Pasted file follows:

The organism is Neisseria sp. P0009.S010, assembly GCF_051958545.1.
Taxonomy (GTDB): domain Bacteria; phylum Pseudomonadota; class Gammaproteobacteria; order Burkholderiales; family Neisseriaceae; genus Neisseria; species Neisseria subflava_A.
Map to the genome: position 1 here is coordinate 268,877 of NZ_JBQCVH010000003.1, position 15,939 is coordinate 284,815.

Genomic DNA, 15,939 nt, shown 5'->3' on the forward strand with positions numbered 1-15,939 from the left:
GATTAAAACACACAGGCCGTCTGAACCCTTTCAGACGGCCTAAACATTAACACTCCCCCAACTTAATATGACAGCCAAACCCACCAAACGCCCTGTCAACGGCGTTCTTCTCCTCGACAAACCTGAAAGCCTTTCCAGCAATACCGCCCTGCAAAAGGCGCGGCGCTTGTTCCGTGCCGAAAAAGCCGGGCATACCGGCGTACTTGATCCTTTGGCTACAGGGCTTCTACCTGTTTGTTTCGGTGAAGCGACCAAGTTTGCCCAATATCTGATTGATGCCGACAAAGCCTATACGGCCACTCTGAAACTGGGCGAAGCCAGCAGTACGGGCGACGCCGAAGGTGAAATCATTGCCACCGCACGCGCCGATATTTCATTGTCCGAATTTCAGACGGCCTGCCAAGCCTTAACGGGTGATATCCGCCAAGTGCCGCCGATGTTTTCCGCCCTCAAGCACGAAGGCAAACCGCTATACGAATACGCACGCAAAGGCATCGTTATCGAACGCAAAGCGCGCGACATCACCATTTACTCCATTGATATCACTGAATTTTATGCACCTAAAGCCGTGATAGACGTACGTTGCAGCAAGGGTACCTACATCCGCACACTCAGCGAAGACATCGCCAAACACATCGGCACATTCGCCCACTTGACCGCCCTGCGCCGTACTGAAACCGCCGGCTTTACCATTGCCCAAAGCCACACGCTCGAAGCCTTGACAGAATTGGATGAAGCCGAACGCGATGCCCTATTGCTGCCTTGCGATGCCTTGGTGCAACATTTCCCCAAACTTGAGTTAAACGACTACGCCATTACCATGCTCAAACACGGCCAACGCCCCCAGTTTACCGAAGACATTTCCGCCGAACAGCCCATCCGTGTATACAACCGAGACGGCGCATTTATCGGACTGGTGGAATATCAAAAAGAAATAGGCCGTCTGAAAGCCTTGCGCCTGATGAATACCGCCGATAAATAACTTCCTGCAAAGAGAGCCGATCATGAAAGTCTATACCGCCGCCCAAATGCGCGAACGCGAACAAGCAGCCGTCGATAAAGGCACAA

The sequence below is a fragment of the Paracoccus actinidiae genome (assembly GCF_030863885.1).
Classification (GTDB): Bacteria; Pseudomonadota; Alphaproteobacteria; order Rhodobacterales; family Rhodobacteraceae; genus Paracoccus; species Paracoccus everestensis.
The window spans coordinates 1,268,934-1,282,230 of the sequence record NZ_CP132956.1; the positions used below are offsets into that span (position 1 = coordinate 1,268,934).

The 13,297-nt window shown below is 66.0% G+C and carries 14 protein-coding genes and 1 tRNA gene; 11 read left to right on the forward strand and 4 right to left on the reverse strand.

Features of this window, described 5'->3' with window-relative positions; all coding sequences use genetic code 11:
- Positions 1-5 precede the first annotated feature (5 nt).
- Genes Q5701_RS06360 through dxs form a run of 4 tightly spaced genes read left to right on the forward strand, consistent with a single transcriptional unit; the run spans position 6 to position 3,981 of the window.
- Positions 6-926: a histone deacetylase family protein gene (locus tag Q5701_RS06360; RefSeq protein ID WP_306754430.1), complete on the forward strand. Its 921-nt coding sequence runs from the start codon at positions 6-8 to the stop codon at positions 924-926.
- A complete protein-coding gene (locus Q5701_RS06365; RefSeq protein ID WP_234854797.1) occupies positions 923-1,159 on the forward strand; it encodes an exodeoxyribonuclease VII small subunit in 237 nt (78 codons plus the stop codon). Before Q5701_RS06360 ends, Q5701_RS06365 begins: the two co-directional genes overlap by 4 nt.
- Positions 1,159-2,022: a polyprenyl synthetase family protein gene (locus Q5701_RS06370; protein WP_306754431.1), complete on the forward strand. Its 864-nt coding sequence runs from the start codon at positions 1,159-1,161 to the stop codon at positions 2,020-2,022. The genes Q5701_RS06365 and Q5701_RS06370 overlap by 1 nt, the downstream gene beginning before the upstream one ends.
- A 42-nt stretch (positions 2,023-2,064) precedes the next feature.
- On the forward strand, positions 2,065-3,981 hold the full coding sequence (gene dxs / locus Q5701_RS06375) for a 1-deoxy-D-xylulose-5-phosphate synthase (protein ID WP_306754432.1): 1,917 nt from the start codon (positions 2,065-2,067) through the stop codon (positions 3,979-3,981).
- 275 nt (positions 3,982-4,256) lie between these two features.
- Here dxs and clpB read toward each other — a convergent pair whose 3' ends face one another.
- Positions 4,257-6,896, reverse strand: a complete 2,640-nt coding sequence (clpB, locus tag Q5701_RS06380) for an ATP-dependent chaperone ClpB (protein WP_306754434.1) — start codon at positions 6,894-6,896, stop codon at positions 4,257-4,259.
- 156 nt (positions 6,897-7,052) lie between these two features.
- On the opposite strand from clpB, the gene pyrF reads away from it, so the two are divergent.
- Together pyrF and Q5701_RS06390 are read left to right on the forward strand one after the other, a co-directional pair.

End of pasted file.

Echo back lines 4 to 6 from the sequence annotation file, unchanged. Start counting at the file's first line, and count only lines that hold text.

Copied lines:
Genomic DNA, 15,939 nt, shown 5'->3' on the forward strand with positions numbered 1-15,939 from the left:
GATTAAAACACACAGGCCGTCTGAACCCTTTCAGACGGCCTAAACATTAACACTCCCCCAACTTAATATGACAGCCAAACCCACCAAACGCCCTGTCAACGGCGTTCTTCTCCTCGACAAACCTGAAAGCCTTTCCAGCAATACCGCCCTGCAAAAGGCGCGGCGCTTGTTCCGTGCCGAAAAAGCCGGGCATACCGGCGTACTTGATCCTTTGGCTACAGGGCTTCTACCTGTTTGTTTCGGTGAAGCGACCAAGTTTGCCCAATATCTGATTGATGCCGACAAAGCCTATACGGCCACTCTGAAACTGGGCGAAGCCAGCAGTACGGGCGACGCCGAAGGTGAAATCATTGCCACCGCACGCGCCGATATTTCATTGTCCGAATTTCAGACGGCCTGCCAAGCCTTAACGGGTGATATCCGCCAAGTGCCGCCGATGTTTTCCGCCCTCAAGCACGAAGGCAAACCGCTATACGAATACGCACGCAAAGGCATCGTTATCGAACGCAAAGCGCGCGACATCACCATTTACTCCATTGATATCACTGAATTTTATGCACCTAAAGCCGTGATAGACGTACGTTGCAGCAAGGGTACCTACATCCGCACACTCAGCGAAGACATCGCCAAACACATCGGCACATTCGCCCACTTGACCGCCCTGCGCCGTACTGAAACCGCCGGCTTTACCATTGCCCAAAGCCACACGCTCGAAGCCTTGACAGAATTGGATGAAGCCGAACGCGATGCCCTATTGCTGCCTTGCGATGCCTTGGTGCAACATTTCCCCAAACTTGAGTTAAACGACTACGCCATTACCATGCTCAAACACGGCCAACGCCCCCAGTTTACCGAAGACATTTCCGCCGAACAGCCCATCCGTGTATACAACCGAGACGGCGCATTTATCGGACTGGTGGAATATCAAAAAGAAATAGGCCGTCTGAAAGCCTTGCGCCTGATGAATACCGCCGATAAATAACTTCCTGCAAAGAGAGCCGATCATGAAAGTCTATACCGCCGCCCAAATGCGCGAACGCGAACAAGCAGCCGTCGATAAAGGCACAA

The sequence below is a fragment of the Paracoccus actinidiae genome (assembly GCF_030863885.1).